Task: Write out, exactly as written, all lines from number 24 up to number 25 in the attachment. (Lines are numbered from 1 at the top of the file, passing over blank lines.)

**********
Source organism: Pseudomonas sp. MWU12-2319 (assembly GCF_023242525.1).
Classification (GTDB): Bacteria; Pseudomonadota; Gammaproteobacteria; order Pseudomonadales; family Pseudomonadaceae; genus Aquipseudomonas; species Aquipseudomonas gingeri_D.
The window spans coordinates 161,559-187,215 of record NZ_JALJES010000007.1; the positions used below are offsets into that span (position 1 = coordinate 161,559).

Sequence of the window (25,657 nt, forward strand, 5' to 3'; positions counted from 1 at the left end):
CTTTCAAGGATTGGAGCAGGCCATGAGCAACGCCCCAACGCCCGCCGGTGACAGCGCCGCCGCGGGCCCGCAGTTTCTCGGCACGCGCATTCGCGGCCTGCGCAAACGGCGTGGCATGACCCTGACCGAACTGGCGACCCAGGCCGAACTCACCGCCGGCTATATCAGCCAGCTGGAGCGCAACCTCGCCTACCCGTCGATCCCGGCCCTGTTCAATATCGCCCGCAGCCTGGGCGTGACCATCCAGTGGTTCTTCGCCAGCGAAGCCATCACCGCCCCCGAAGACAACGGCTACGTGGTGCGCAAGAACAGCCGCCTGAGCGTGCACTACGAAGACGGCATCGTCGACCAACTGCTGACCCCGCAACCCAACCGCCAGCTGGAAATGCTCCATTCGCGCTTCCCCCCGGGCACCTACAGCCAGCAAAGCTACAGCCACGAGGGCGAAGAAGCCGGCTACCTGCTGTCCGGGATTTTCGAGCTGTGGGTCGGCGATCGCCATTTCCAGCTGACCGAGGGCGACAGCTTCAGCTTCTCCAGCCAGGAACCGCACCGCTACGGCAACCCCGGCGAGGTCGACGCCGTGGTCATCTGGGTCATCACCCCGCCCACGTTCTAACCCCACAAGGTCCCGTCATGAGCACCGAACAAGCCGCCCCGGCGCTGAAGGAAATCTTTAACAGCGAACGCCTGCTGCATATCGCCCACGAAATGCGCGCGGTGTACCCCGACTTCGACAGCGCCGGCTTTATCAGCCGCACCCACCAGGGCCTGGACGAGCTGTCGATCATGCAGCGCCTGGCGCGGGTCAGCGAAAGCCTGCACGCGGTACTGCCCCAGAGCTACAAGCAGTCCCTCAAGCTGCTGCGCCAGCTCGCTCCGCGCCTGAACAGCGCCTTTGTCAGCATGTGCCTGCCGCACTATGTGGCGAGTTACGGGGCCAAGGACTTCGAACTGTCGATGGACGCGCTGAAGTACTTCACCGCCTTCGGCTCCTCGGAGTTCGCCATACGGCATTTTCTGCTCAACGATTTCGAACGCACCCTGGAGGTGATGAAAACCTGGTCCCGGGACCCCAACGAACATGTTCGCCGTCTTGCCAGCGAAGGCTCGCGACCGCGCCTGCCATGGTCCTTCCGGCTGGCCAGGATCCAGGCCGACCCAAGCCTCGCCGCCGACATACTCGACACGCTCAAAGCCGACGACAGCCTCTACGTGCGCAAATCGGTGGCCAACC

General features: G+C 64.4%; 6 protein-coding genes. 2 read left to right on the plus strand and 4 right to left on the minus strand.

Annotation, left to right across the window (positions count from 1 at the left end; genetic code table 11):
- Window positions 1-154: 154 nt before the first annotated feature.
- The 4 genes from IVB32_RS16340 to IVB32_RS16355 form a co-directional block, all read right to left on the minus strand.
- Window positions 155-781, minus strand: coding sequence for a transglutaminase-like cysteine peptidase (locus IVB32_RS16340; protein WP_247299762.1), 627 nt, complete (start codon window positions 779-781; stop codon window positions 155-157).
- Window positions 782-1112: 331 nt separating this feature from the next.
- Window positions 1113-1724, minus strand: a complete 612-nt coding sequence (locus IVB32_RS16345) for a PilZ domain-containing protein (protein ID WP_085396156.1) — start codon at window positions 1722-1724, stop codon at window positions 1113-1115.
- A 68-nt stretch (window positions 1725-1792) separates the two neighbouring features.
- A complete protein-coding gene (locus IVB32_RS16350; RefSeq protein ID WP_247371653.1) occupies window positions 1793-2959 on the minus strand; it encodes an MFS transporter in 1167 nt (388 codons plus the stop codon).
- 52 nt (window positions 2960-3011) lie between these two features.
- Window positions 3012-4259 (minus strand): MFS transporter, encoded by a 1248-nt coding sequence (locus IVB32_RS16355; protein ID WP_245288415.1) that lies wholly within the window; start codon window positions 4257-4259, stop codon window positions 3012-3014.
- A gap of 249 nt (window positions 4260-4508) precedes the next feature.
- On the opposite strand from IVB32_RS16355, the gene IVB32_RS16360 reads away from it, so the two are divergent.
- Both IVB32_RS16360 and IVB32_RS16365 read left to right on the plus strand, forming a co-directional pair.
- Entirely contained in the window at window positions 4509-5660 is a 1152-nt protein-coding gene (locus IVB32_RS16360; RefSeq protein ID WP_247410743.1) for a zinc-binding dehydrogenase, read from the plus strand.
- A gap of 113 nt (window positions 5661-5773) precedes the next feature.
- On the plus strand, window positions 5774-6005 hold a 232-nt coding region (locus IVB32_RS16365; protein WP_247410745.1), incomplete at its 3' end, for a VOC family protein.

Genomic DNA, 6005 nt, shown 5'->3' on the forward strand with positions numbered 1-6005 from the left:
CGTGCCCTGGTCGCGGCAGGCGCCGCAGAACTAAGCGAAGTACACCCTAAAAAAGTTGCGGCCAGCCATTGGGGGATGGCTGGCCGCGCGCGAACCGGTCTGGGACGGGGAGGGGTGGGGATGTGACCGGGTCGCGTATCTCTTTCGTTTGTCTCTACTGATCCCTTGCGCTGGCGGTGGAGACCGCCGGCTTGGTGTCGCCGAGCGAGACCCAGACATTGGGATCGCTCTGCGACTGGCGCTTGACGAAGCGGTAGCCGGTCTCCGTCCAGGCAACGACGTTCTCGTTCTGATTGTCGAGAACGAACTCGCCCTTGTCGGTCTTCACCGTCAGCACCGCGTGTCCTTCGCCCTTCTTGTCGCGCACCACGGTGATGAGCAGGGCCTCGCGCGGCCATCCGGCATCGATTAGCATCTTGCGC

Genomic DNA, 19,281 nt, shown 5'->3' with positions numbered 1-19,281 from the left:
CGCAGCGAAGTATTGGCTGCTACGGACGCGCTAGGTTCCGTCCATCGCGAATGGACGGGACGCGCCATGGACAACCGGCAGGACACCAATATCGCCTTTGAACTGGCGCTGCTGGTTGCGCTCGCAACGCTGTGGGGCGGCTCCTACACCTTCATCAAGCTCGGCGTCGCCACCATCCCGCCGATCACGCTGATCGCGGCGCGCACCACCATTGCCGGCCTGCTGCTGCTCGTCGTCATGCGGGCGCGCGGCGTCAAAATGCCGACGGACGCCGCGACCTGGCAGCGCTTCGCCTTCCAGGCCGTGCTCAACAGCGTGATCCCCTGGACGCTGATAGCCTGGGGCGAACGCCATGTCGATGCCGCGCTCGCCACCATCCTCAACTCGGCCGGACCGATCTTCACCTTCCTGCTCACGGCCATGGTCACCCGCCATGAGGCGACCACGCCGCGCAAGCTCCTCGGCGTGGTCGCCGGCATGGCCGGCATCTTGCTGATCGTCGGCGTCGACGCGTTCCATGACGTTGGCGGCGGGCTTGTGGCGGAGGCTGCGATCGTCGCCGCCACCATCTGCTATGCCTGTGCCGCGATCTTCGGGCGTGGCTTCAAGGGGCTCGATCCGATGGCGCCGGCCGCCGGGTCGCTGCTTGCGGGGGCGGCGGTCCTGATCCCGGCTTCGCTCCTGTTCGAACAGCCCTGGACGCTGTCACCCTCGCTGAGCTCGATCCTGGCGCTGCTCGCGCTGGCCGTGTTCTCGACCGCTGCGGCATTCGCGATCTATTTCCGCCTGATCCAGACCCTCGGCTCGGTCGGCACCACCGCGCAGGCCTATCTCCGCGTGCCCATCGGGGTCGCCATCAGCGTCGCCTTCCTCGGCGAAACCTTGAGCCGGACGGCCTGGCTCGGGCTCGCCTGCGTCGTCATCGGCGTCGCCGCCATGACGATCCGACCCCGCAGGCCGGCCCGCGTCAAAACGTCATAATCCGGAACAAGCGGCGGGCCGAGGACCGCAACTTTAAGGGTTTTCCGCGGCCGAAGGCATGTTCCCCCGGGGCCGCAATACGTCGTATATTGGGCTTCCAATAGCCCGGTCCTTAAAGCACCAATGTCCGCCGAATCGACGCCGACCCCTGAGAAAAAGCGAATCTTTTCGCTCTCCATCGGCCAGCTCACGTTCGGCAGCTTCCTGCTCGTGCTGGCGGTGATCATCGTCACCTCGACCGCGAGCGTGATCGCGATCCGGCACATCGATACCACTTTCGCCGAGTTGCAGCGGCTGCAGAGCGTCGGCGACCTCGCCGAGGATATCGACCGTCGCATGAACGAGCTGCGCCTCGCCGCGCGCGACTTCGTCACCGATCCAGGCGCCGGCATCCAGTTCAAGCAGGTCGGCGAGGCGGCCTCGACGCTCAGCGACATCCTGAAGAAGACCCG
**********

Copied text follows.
CGTGCCCTGGTCGCGGCAGGCGCCGCAGAACTAAGCGAAGTACACCCTAAAAAAGTTGCGGCCAGCCATTGGGGGATGGCTGGCCGCGCGCGAACCGGTCTGGGACGGGGAGGGGTGGGGATGTGACCGGGTCGCGTATCTCTTTCGTTTGTCTCTACTGATCCCTTGCGCTGGCGGTGGAGACCGCCGGCTTGGTGTCGCCGAGCGAGACCCAGACATTGGGATCGCTCTGCGACTGGCGCTTGACGAAGCGGTAGCCGGTCTCCGTCCAGGCAACGACGTTCTCGTTCTGATTGTCGAGAACGAACTCGCCCTTGTCGGTCTTCACCGTCAGCACCGCGTGTCCTTCGCCCTTCTTGTCGCGCACCACGGTGATGAGCAGGGCCTCGCGCGGCCATCCGGCATCGATTAGCATCTTGCGC

Genomic DNA, 19,281 nt, shown 5'->3' with positions numbered 1-19,281 from the left: